I was too young to be a first-run fan of Sex and the City. My conservative Midwestern mom would have recoiled in horror at the thought of all that nudity and casual sex, and let’s be honest, HBO (or any premium cable for that matter) wasn’t a thing in our rural middle-class home.
But my first college roommate had six prized possessions: each season of the show in glossy boxes containing a handful of DVDs each. It was 2009, half a decade after the series had ended. Many things had changed (our cellphones could get on the internet!), but some more important things, like Sex and the City‘s timeless relevance, had stayed the same.
Watching that show for the first time as a college freshman, I took it in on a surface level. I argued with my roommate about which characters best represented us (I was a Miranda and she was a Charlotte, I was convinced. Years later, I know that’s she’s the Miranda, and I am undoubtedly a Carrie). Hungover from parties, we’d binge full seasons at a time and shake our fists at the men who seemed to be constantly letting Carrie, Samantha, Miranda and Charlotte down. We completely missed the point.
Sex and the City wasn’t about the romantic relationships. They were merely there to show the impermanence of romance and to juxtapose it against the staying power of female friendships. As immature, boy-crazy college freshmen barely breaking into the world of actual adult relationships, we couldn’t see that. But now, nearly 10 years later and still as much a fan of the series as I was then, I think I do get it. Women need friendships with other women. We need women to be our rocks. For many of us, men will come and go, but a strong female friendship can weather any storm. That was the central message in Sex and the City. As all four women faced professional upheaval, family crises and seemingly insurmountable heartbreak, they always had each other. And because of that, they were always OK.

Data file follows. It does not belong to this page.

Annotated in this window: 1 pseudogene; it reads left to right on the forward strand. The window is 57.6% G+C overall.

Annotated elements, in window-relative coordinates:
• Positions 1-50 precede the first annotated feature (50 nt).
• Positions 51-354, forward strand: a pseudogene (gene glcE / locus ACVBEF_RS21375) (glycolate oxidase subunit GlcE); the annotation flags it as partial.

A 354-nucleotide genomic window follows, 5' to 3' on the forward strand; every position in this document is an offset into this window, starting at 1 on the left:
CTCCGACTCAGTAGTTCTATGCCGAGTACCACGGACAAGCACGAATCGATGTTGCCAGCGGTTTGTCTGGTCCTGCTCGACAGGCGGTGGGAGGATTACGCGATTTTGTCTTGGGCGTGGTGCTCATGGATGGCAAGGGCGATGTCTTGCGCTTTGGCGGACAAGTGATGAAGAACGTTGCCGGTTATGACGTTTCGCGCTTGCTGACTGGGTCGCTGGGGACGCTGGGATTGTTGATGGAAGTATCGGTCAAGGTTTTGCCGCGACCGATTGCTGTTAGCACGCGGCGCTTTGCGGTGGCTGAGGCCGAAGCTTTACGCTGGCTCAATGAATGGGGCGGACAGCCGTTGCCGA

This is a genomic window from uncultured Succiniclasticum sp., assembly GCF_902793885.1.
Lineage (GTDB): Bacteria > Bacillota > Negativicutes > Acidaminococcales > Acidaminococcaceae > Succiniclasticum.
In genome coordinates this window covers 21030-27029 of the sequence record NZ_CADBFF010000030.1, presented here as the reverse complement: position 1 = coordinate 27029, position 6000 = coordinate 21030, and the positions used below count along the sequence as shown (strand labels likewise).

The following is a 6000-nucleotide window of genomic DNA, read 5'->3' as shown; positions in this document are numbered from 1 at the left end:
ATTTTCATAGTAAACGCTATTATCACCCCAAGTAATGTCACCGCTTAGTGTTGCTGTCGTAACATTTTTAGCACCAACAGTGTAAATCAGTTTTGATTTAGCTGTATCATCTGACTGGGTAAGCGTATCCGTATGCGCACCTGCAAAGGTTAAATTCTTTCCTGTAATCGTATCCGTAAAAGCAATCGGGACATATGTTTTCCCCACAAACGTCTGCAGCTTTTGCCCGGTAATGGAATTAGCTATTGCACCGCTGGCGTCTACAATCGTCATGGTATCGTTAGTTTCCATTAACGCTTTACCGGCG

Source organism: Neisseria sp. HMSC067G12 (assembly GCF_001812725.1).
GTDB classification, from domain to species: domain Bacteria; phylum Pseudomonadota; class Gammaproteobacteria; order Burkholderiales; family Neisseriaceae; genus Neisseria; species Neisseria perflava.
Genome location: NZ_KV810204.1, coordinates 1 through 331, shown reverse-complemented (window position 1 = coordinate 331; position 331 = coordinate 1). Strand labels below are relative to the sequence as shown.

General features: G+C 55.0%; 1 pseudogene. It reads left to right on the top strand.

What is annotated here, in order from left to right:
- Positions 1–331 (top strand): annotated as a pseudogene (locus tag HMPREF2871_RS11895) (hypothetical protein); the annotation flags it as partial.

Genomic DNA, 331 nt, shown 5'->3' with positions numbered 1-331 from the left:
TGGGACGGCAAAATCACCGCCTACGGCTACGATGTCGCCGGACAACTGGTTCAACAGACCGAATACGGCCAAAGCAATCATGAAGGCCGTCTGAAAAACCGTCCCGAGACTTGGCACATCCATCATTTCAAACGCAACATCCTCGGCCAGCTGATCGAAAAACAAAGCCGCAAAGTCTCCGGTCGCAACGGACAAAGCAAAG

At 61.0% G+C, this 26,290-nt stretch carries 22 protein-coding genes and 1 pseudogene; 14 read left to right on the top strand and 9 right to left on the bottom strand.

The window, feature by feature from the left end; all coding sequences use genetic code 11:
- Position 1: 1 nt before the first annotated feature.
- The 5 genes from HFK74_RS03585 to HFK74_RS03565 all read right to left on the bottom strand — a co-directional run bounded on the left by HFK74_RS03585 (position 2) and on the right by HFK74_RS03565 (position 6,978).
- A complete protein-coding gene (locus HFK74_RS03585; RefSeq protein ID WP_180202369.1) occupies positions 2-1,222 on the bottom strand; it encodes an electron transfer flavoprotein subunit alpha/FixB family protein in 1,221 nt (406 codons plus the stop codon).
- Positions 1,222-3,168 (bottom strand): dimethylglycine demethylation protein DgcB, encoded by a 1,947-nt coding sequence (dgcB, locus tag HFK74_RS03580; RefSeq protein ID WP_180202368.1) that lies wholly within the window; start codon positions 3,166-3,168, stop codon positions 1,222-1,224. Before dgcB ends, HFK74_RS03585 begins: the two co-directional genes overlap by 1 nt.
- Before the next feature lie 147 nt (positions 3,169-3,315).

That’s why I still feel so let down by Sex and the City‘s finale.
At the end of the series, every one of the show’s main women was in a serious relationship. Miranda had moved to Brooklyn to live with Steve. Charlotte was adopting a child with Harry. Even Samantha was testing the waters of monogamy with Smith. And then there was Carrie, who left yet another man to run straight into the arms of Mr. Big, who finally admitted his love for her.
For a show that supposedly tells women that they don’t need a man to complete them or make them happy, why couldn’t the series be complete without all of its women finding men? And more important, why does Carrie end up with Big, the emotionally distant, commitment-phobic man who turns her into a jealous, insecure shell of her former self? The fact that Big changes Carrie into something she’s not goes against every tenet of the show — and there’s no question that’s what he does. It’s evident in the early days of their relationship, Season 1, when Carrie tells Miranda that around Big, “I’m not like me. I’m, like, Together Carrie. I wear little outfits: Sexy Carrie and Casual Carrie. Sometimes I catch myself actually posing. It’s just — it’s exhausting.” It’s a typical, but final, moment of self-awareness for Carrie, who never again seems to realize the detriment that Big is to her, her independence, her soul.
What if the finale episode just never happened? What if instead of ending up in Big’s arms, Carrie ended up the way she, by then, inexplicably, had evolved not to want to be: 38 and single? What if she had never gone back to the man who forced her to change, but instead stayed truly and unapologetically herself, propped up by the love of her girlfriends? That’s the show Sex and the City always was to me. That’s the show I wish Sex and the City had remained until the end.